Technology and Tweens: Safety Should Come First

By Kaylee Walsh

IMG_20130614_222501Many people in their tween or teenage years most likely put checking some sort of website or social cell phone app into their daily routine. The question is, “Are these websites really necessary?” Being a part of social networks to keep up with friends, family, and even celebrities is not a problem, as long as the social network is used wisely and carefully. What is not quite important and, instead, dangerous is to share every part of a personal life with middle-aged strangers halfway across the globe.

You would not go up to a random stranger on the street and tell them personal information without making sure they could be trusted first. However, when people say private things online, anyone can see the information. People may act like they do not care about your personal life, but many of these predators may be secretly using this information to find out more about you, grow personal with you, and end up putting you in an uncomfortable situation. Family and friends can know this, but no one else needs to know. Giving out this information online is just like telling a stranger on the street all about your life. Neither of the situations is necessary, and they can turn out to be much more harmful than expected.

You would not let just anyone into your house and allow them to take note of everything they see. Pictures can be attached to their exact location. Taking pictures from home can help someone detect where you live. Like sharing your life story with a stranger, giving any way of detecting your location can lead to a dangerous effect. Saying or taking a picture of where you are is just as harmful as opening your front door and not worrying about whoever comes inside.

You would not go to a college or a job interview and only say inappropriate words. Instead, you would tell them about the amazing things you can do and why you want to be accepted. However, saying or taking pictures of inappropriate or cruel things online might be the barrier between you and the great future ahead. Colleges and employers look online to find more information and find out if you are a good fit. Doing or saying things that are profane or improper will show them that you might act that way and not be right for the university or profession. So, being unacceptable on the Internet may tell your future, because your lifestyle is your resumé.

Fortunately, LRMS has some students who understand the dangers of technology usage. These students will hopefully be able to share their knowledge with other students who are not as safe online. At the cyber lifestyle assembly on October 12, students were also given information that can help them with online safety. The assembly taught some great things that changed the way the Internet should be used and should definitely be taken into consideration.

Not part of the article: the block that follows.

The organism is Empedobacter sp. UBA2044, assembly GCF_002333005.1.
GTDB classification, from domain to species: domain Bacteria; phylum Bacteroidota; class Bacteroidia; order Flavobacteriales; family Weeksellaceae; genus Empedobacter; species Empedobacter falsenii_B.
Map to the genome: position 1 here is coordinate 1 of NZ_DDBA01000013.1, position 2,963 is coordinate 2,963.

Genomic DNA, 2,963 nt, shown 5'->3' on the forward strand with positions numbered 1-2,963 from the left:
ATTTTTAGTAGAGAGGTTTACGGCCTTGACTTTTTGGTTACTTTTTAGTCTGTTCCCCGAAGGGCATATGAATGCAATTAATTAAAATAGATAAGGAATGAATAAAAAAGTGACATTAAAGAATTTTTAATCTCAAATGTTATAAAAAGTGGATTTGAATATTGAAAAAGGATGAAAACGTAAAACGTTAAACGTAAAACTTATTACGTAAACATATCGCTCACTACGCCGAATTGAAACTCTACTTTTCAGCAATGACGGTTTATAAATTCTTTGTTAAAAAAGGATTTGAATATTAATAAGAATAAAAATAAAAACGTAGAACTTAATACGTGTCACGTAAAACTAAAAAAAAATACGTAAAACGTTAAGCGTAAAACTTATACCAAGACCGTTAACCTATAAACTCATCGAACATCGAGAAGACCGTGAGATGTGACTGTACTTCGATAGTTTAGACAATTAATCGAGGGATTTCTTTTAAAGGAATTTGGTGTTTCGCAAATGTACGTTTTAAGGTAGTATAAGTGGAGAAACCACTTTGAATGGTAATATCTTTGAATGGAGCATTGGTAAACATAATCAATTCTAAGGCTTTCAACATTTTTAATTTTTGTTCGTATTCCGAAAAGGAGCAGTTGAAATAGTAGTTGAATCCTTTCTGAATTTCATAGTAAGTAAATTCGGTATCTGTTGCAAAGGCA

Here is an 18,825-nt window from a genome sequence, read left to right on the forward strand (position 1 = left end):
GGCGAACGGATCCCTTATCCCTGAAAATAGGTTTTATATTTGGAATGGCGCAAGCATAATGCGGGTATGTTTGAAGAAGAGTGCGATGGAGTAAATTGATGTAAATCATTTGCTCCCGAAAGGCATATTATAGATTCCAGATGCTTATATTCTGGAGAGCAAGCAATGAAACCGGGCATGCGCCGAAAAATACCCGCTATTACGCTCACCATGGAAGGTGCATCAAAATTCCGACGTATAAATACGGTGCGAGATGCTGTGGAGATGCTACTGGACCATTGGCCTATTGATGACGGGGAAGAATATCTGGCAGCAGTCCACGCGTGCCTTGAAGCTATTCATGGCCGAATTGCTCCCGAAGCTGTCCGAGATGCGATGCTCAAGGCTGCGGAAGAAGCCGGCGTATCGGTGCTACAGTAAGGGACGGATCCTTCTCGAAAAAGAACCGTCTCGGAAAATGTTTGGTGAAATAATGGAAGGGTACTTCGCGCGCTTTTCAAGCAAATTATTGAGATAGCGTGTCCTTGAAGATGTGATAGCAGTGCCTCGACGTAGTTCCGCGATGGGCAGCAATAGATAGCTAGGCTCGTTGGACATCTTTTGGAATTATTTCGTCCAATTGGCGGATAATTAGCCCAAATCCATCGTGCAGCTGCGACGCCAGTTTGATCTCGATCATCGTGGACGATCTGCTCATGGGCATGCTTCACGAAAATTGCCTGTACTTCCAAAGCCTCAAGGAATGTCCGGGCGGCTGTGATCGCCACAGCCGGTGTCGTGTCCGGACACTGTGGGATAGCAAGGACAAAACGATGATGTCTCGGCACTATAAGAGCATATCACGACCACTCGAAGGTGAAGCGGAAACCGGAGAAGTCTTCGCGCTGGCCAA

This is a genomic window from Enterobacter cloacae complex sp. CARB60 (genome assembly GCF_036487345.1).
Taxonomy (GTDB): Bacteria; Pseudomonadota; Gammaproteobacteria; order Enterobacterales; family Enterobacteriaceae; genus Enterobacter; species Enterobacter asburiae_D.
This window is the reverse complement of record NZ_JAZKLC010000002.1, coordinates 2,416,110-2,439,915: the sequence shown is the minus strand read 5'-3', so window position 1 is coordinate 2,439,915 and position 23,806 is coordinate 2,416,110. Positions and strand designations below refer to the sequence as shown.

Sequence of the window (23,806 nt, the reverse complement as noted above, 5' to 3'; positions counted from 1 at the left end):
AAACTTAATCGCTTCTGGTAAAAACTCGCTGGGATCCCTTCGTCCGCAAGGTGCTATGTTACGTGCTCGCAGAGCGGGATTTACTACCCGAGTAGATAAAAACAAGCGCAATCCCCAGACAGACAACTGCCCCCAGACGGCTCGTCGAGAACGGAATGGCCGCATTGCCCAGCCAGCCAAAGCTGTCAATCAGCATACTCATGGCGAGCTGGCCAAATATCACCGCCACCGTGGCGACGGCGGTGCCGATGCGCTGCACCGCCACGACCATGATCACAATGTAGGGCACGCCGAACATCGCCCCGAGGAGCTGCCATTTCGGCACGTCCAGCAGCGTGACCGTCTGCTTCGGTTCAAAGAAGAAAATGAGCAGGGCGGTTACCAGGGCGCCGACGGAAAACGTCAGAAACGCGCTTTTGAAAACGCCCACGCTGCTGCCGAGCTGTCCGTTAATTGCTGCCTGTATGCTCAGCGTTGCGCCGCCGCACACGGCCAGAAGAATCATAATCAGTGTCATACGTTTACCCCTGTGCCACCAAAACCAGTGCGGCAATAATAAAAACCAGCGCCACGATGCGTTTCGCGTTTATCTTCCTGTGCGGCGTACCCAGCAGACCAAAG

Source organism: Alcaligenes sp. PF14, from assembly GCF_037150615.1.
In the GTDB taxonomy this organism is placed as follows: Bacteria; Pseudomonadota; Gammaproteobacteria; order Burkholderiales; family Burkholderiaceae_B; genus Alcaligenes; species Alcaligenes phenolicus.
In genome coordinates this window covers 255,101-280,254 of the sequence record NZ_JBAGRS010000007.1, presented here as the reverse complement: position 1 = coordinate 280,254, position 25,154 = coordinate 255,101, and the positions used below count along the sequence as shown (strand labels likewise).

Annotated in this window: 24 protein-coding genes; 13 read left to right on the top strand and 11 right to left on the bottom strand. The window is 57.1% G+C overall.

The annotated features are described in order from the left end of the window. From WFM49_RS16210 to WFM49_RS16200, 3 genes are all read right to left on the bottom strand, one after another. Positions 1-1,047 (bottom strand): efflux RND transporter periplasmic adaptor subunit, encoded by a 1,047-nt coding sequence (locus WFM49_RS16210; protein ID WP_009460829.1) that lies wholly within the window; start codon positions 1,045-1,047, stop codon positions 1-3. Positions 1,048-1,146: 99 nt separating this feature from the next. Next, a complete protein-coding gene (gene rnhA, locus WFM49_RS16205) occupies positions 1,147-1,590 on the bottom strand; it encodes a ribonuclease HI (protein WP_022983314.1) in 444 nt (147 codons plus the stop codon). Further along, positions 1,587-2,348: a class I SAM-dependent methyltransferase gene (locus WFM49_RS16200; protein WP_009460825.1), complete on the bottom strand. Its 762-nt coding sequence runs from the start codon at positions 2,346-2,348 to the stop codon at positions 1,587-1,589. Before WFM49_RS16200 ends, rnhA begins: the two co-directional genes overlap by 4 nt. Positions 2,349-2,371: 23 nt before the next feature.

Some LRMS students spoke about their technology use, and they have learned the importance of staying safe online.

“I am not a part of the social network. I feel that talking to people in person is more effective than sharing pictures, and I do not understand why some people earn so much money for allowing people to talk and share pictures,” says Jake Stow, a seventh grader at LRMS. “I do not think it is safe either. Even if you delete things, anyone can still find it.”

Another LRMS student, who would like to remain anonymous, tells that they are not in programs online. Their mother teaches computer safety and does not allow them to go on these websites because of her knowledge.

“I am on some social sites, but I do not give out any personal information,” says Cassie Crowley, a seventh grader at LRMS. “It is not safe to give out this information because anyone can see it and find out more about you.”

These students know how to safely use technology.  But as LRMS learned at the assembly, there are still some tweens and teenagers who do not have this knowledge. Teenagers spend a whopping seven and a half hours a day online, which is longer than the time you spend learning in school. Also, some teenagers are not as careful about their personal information. The assembly discussed some teenagers who found themselves in life-threatening decisions because of their openness online. So, teenagers can definitely use a makeover of their Internet use.

No one was on social media 50, 20, or even 15 years ago, so the current generation can definitely live without so much social technology. Being inventive and caught up in the world is great, but online activity does not need to be taken to the extreme.  The people who created these websites probably wanted social sites to be a method of connecting with close friends when it cannot be done face to face. However, this generation just interpreted it wrong. To prevent the brutalities of cyber-bullying, abuse, or being in danger of a predator met online, the best decision is to start only sharing with friends, in person, that can be trusted.

The entire world should not be expected to hide private information. The world makes the Internet seem much more crucial than reality. Complete strangers should not know the names, locations, and ages of people who are unknown to them, especially adolescents. The path to a safe online lifestyle will be paved if your life is kept confidential from the online world.